The new Secretary of Veterans Affairs David Shulkin, confirmed by the Senate in February, has a refreshing take on medical marijuana. This week Shulkin mentioned the evidence for marijuana's medical value and that he would be open to expanding the availability of the drug to include veterans in need. The American Legion is one of several groups who have lobbied to the VA about the many veterans with PTSD and traumatic brain injury who could benefit from medical marijuana. If cannabis is rescheduled down to a Schedule II controlled substance, it would open the door for proper medical research and the ability for doctors to prescribe the drug.
“There may be some evidence that this is beginning to be helpful and we’re interested in looking at that and learning from that,” Shulkin told reporters, pointing to states where medical pot is legal.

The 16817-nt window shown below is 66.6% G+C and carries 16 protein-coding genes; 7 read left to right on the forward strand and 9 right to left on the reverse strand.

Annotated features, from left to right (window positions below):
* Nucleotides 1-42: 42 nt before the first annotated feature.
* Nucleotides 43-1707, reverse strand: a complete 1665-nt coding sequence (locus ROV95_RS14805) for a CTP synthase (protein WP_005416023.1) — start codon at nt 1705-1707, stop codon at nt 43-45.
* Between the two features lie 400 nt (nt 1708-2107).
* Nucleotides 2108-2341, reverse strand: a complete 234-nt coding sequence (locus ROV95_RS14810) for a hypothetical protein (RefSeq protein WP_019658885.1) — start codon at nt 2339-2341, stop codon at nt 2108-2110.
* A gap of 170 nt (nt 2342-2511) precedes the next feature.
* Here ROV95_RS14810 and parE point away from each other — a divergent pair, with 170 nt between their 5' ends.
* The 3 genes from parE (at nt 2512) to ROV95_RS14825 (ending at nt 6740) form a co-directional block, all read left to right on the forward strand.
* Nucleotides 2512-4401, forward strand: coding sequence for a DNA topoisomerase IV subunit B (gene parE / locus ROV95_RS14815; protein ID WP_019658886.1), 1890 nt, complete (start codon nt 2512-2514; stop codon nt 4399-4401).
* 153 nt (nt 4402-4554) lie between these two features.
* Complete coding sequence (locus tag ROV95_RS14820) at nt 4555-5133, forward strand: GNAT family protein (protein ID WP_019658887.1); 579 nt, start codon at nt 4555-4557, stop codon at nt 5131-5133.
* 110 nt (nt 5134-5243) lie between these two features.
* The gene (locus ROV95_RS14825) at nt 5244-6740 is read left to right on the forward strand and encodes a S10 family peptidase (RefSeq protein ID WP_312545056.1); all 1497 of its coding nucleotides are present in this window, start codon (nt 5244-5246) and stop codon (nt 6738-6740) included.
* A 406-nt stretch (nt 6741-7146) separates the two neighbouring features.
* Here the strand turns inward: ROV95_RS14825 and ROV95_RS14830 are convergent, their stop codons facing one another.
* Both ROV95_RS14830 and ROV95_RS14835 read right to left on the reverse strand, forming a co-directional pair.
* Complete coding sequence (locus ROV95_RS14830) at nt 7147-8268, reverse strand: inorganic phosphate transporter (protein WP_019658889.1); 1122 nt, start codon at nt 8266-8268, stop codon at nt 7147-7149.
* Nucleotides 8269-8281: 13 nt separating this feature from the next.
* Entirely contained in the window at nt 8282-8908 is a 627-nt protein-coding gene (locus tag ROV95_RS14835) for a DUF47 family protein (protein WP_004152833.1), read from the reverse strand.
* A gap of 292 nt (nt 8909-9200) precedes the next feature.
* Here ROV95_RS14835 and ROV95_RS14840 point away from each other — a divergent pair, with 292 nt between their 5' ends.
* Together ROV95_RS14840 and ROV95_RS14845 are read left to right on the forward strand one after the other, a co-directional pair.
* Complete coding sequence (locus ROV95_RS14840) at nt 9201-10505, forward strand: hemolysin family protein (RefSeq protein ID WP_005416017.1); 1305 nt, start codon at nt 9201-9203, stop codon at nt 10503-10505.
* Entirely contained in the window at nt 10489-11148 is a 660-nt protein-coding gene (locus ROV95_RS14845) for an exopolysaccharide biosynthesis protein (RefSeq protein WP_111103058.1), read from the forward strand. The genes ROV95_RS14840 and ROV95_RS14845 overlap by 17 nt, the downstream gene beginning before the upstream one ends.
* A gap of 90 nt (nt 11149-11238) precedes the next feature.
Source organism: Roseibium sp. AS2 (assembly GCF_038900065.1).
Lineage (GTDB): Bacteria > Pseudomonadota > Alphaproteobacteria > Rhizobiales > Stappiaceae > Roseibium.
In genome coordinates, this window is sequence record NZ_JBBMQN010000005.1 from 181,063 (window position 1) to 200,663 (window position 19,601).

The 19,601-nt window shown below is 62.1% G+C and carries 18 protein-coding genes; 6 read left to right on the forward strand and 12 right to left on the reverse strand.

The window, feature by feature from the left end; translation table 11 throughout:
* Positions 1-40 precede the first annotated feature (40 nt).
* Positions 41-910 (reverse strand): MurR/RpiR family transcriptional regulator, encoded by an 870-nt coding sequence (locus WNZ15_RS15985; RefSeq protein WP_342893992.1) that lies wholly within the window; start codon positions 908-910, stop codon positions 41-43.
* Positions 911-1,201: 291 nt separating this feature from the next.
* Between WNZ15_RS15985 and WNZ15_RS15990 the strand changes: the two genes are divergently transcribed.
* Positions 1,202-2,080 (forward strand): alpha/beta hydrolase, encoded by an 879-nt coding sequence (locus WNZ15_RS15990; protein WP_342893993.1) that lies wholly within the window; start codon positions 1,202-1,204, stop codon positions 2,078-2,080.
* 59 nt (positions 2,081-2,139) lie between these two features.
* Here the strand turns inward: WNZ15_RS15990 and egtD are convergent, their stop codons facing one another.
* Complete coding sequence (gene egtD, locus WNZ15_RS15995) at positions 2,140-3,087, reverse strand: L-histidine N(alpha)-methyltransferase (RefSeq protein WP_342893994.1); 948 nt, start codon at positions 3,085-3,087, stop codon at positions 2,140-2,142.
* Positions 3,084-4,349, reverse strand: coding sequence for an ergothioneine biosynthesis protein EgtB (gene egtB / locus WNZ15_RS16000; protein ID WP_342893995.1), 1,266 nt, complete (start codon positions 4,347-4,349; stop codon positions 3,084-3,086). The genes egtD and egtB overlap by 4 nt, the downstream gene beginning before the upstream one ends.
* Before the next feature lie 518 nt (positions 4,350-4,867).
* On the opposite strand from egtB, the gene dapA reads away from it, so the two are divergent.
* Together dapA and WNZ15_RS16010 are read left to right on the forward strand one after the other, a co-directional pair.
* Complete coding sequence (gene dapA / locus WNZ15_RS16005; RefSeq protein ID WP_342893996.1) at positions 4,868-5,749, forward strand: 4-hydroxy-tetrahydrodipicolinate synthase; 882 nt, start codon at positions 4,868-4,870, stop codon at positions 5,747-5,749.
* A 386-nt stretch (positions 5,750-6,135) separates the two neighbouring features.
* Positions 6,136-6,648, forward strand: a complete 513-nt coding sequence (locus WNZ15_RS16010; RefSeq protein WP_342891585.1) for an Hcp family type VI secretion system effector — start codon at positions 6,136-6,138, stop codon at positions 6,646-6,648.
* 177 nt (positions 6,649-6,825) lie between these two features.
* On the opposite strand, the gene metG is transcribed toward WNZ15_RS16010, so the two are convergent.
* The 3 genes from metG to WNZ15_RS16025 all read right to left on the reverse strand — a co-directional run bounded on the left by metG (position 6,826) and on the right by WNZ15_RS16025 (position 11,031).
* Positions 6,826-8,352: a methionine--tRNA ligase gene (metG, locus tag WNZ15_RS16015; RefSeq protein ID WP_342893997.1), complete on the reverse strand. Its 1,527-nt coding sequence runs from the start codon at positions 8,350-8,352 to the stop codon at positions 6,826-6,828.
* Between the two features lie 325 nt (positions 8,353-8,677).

The VA has come under pressure from some influential veterans groups, including the American Legion, to reclassify marijuana to allow federal research into its effect on troops with PTSD or traumatic brain injuries.
Under current policy, VA doctors are barred from prescribing medical marijuana to patients, but Congress passed a measure last year allowing them to discuss it in states where it is legal.